According to the prolific Frank Zappa (he produced 99 albums, 37 of them released posthumously, which ran the gamut from Weasels Ripped My Flesh to Everything is Healing Nicely), rock journalism is "people who can't write interviewing people who can't talk for people who can't read".
If you replaced "rock" with "sport", this caustic judgment would pretty much sum up the anti-sport brigade's position. Obviously it involves intellectual snobbery: people who see themselves as being preoccupied with the things that matter or engaged in the life of the mind looking down their noses at what Booker Prize winning author Keri Hulme described as "ephemeral crap". You can sort of see where they're coming from.
Why do people get so worked up about what is, after all, only a game, one more in a never-ending series?
Unless tonight's All Blacks-Wallabies rugby test surpasses expectations to the extent that last week's failed to live up to them, who will remember it a year or two from now? Come August 2016 who will remember who won the 2014 Rugby Championship? Who will care?
However, those who dismiss sport overlook the basis of its appeal: what is sometimes rather grandiosely referred to as its "glorious uncertainty".
Take rugby: when you have 30 highly motivated athletes scrapping over an oval-shaped ball while a referee attempts to impose an absurdly complicated set of laws on proceedings, anything can happen and sometimes does. Add foul weather and you can end up with what we saw in Sydney last week: 80 minutes of thud and blunder ending in stalemate.
Where's the fun in that, they ask. But again, part of sport's appeal is that there are no guarantees.
If you go to a performance of King Lear, you're assured of five acts of Shakespearian tragedy. Buy a ticket for five days of test cricket and by the third afternoon you could be gazing upon a deserted arena. You could fulfil your lifetime's ambition by attending a world heavyweight championship bout in Las Vegas and miss the only meaningful punch because you were asking the guy in the next seat: "Is that Brad Pitt over there?"
Failure is part and parcel of sport. Players and teams lose because they don't prepare well or have a "bad day at the office", so called because people who work in offices have them all the time.
Mostly, they lose because their opponent was better on the day. And just as the nature of competition is that for every winner there must be a loser, it's also the reason so many sporting events fall short of being a spectacle: sport often boils down to mutual sabotage with both parties primarily concerned with thwarting the other. Unpredictability creates anticipation which comes in forms the uninitiated must find bewildering.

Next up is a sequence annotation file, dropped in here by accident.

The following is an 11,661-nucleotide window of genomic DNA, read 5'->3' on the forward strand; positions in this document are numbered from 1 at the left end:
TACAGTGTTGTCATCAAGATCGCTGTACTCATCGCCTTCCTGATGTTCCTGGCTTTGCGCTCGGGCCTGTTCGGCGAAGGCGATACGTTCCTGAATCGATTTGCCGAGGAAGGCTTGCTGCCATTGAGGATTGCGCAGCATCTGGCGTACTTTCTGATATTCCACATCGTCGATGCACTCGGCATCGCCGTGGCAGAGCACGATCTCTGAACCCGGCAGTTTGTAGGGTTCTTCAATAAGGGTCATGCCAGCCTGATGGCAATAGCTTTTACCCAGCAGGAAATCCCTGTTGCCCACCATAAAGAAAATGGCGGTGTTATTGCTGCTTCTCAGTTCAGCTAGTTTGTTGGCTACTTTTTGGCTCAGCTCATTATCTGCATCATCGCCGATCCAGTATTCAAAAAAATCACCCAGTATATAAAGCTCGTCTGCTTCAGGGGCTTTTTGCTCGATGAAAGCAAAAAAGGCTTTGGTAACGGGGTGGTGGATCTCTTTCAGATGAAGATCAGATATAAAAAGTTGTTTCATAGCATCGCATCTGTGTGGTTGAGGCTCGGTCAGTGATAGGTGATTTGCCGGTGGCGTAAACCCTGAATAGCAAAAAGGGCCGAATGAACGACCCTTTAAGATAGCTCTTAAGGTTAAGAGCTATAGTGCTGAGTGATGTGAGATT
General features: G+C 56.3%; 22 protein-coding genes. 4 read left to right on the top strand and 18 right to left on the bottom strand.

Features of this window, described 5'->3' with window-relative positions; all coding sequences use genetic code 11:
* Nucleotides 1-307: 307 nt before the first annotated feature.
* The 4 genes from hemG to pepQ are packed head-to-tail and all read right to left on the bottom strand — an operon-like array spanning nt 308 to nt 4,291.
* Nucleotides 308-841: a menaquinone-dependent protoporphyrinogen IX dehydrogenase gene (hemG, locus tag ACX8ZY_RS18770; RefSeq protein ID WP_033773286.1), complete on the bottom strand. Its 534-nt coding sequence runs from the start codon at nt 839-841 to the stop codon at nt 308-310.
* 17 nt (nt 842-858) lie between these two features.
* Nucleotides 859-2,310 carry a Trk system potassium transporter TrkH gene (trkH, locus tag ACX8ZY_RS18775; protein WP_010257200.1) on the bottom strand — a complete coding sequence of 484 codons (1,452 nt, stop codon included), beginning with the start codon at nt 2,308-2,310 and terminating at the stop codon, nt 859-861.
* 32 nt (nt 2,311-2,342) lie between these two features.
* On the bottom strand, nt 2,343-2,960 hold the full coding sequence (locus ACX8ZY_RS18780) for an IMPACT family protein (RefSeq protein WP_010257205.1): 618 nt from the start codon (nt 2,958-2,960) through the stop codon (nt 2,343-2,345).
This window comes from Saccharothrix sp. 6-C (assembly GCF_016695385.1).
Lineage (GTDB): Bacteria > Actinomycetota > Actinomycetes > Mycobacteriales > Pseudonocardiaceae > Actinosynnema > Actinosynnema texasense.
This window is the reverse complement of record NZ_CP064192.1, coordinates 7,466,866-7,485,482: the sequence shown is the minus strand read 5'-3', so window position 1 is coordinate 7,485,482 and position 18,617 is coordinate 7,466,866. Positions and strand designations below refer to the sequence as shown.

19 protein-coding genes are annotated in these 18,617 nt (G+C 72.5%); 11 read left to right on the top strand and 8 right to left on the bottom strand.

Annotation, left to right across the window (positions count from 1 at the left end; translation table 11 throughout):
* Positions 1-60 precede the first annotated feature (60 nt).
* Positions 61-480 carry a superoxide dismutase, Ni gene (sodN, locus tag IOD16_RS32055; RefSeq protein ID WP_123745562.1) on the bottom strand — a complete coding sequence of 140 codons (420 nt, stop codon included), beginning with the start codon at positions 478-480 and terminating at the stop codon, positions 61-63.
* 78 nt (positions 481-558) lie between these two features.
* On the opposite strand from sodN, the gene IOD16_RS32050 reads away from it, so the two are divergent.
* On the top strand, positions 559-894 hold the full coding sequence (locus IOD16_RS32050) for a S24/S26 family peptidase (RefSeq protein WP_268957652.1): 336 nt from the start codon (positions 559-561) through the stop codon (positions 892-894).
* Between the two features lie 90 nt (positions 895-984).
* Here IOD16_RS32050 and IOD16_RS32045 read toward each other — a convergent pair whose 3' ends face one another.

The conventional wisdom is that the All Blacks are going to turn it on tonight because they didn't do so last week. The assumption is that their sense of having let themselves and us down will have a galvanising effect.
The uninitiated may wonder why the All Blacks had to play badly then in order to play well now. They may also wonder why it doesn't work the other way: if the All Blacks had played brilliantly last week, the media wouldn't be writing them off tonight. On the contrary, the conventional wisdom would be that they have form and momentum while the Wallabies are on the ropes.
Then there's the Eden Park factor. The All Blacks haven't lost at Eden Park since 1994 and haven't lost to Australia there since 1986, ergo victory is inevitable.
Hang on, I hear the uninitiated say; it's just another rugby field, with the same dimensions as the one they played on last week. Besides, if the essence of sport is uncertainty, how on earth can history determine the outcome?
In the unlikely event the uninitiated could be bothered doing a bit of research, they'd discover there hasn't always been an Eden Park factor. In the 1970s the All Blacks had a 50 per cent winning record there: played seven, won three, lost three, drew one.
Okay, so sport generates anticipation which in turn generates discussion of the sort Zappa had in mind, but it's just harmless fun. The point is, those who don't get sport are irritated because what they regard as inconsequential seems to matter so much to so many. In this they resemble the Roman poet Juvenal who deplored his fellow citizens' willingness to be seduced by politicians promising "bread and circuses".
Well, we've all got to eat. And I strongly suspect tonight's game will feature more uplifting endeavour and be less of a circus than the election campaign that civic duty obliges us to take terribly seriously.